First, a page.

Inflatable tank

A 93-pound inflatable tank. Hundreds of these were used by the Ghost Army.

"The Americans are very strong."

Two Frenchmen who accidentally got through the security perimeter were shocked to see four GIs lifting what looked like a 40-ton tank. When they turned to Ghost Army soldier Arthur Shilstone for answers, he told them, “The Americans are very strong.” Shilstone later painted this picture of the incident.

Sonic halftrack

A halftrack with playback equipment and a 500-pound speaker with a range of 15 miles mounted on the back for sonic deception.

French town

A 1944 painting of a small French town by Ghost Army soldier Tony Young from Chicago.

An inflatable convoy

A 1944 painting of a small French town by Ghost Army soldier Tony Young from Chicago.

Bill Blass

Ghost Army soldier Bill Blass, who served in the unit and later earned international fame as a fashion designer.

Strike a post

Sketch of Bill Blass by Jack Masey, a fellow Ghost Army soldier.

Inflatable cannon

Sketch of Bill Blass by Jack Masey, a fellow Ghost Army soldier.

Weary soldiers

A painting by John Jarvie that captures the exhaustion of his comrades. Many of the Ghost Army soldiers were artists who used stolen moments of spare time to paint and sketch.

Co.Create

The Ghost Army: The Amazing Story Of America's Secret Art Ops In WWII

In Argo-like fashion, the U.S. Army used a battalion of artists to create an illusionary display of military might. Now, PBS brings the secret operation to light in its documentary, The Ghost Army.

Long before Argo, the U.S. Army used artistic sleight-of-hand to help defeat Hitler’s army in WWII.

This is the astonishing true story of the 23rd Headquarters Special Troops, nicknamed the Ghost Army, a group of 1,100 handpicked American G.I.s who tricked the German army with rubber artillery, sound effects, fake radio transmissions, and psychological illusions during the summer of 1944. Many of these young soldiers were art students who would go on to illustrious careers in art, design, and fashion—including fashion designer Bill Blass, painter Ellsworth Kelly, and photographer Art Kane. But during quiet moments, they would often sketch and paint their surroundings, offering a fine-art chronicling of the mission.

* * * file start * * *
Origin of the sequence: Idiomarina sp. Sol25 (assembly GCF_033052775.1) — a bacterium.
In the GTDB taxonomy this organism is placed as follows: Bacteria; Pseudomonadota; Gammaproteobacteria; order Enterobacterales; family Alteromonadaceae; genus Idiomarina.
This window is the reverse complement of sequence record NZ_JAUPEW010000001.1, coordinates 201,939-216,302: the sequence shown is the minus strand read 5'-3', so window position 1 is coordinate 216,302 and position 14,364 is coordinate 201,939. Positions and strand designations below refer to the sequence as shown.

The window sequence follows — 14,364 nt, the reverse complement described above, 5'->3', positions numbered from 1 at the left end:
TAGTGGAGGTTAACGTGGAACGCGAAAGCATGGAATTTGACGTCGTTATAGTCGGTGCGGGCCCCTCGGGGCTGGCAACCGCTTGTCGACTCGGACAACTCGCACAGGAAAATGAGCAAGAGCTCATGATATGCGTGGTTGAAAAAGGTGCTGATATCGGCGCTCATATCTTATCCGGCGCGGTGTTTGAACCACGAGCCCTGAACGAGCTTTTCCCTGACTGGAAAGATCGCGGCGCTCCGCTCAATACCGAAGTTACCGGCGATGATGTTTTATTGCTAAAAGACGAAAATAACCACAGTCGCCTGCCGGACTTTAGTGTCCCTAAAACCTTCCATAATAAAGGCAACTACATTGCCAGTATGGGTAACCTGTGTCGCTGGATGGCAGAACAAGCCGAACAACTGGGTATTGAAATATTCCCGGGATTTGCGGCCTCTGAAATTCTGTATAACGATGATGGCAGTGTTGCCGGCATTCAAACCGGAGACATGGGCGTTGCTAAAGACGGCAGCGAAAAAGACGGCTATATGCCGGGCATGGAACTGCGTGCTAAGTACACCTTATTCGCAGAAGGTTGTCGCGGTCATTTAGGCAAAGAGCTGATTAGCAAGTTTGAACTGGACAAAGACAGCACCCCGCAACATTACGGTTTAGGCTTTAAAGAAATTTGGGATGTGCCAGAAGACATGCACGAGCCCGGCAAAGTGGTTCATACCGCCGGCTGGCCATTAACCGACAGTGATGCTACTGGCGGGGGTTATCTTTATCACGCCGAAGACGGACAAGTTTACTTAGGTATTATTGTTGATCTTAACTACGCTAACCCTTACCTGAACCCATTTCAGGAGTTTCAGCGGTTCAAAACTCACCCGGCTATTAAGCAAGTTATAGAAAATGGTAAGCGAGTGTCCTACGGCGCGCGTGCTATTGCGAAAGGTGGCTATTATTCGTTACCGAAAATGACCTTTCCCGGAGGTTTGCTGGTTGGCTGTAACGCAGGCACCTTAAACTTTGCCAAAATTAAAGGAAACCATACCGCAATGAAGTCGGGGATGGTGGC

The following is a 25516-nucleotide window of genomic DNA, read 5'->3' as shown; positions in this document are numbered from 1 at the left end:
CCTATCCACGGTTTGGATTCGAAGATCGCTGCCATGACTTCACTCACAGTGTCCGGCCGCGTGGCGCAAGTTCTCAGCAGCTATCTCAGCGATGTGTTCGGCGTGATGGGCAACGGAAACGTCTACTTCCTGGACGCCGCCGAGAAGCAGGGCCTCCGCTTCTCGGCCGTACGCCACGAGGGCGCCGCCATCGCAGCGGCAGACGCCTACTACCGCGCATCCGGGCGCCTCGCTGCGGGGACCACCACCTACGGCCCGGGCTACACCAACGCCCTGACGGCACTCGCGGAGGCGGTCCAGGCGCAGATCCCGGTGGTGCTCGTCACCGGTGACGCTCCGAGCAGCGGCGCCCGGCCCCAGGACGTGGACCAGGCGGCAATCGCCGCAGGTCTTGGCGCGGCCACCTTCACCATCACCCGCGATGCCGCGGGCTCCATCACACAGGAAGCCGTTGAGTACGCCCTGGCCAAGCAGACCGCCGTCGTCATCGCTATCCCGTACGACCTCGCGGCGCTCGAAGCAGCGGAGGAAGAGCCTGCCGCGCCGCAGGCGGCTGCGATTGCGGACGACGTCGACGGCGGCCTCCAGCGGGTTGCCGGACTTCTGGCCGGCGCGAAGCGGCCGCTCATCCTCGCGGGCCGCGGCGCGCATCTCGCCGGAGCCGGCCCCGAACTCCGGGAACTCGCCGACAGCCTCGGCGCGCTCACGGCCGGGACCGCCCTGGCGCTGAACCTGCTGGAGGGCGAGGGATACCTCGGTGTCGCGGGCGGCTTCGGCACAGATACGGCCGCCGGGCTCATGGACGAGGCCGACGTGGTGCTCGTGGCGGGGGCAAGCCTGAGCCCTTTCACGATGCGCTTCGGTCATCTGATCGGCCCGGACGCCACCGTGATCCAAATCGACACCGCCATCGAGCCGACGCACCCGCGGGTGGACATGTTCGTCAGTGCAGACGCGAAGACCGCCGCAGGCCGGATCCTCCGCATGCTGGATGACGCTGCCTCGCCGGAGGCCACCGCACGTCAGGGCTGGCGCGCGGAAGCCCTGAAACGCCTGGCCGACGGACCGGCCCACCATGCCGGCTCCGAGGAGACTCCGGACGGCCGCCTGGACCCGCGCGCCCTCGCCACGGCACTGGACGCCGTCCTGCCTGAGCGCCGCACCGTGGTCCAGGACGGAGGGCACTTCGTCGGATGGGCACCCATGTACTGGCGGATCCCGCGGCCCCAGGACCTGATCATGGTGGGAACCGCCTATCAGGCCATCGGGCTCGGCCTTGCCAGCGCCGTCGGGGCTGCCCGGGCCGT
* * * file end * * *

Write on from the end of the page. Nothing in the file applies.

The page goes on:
The still partially classified initiative is the subject of the PBS documentary, The Ghost Army, premiering May 21 on PBS (check local listings). It also spawned an art exhibit at the Edward Hopper House Art Center in Nyack, New York, through June 9.

"The story involves deception, art, and the personal experiences of the soldiers, so one of the biggest challenges was melding all these elements into a single story that still captured the nuance and detail," says filmmaker Rick Beyer. "My editor, Jon Neuburger, made a huge contribution in shaping the story in a way that brought these things together in a single narrative line."

Beyer first heard the story in a Lexington, Massachusetts, coffee shop from one veteran’s niece, who punctuated its telling with an armload of her uncle’s wartime watercolors. He then crafted the film over eight years through interviews with 19 Ghost Army veterans. Sadly, seven of those men have since passed away. "Finding the men and getting the interviews as quickly as possible was critical, while they were still alive and able to tell their stories," he adds.

Filmmaker Rick Beyer interviews Gen. Wesley Clark (ret.) for the film. Courtesy: Rick Beyer

The secret mission created a traveling road show of deception across occupied France, Belgium, Luxembourg, and Germany—often dangerously close to the front lines—by using inflatable tanks, trucks, and airplanes (imperfectly camouflaged for "accidental" spotting by enemy reconnaissance), sound effects records, and fake radio transmissions and headquarters.

The Ghost Army devised more than 20 deceptive operations, phony convoys, and phantom divisions—each impersonating a different (and vastly larger) U.S. unit—to fool the enemy about the strength and ubiquity of American units. Soldiers even hung out at local cafés, spinning yarns for eavesdropping spies. The effort culminated along the Rhine in the final days of the war, in which thousands of lives depended on a convincing performance.

"When I began working on this, it was just an interesting story that I wanted to tell," says Beyer. "But somewhere along the way, it became a quest to make sure that this amazing group of guys and the astonishing, almost unbelievable, things they did are not forgotten. I knew that if I didn’t do this documentary, they would be gone, and their stories with them."

Add New Comment

1 Comments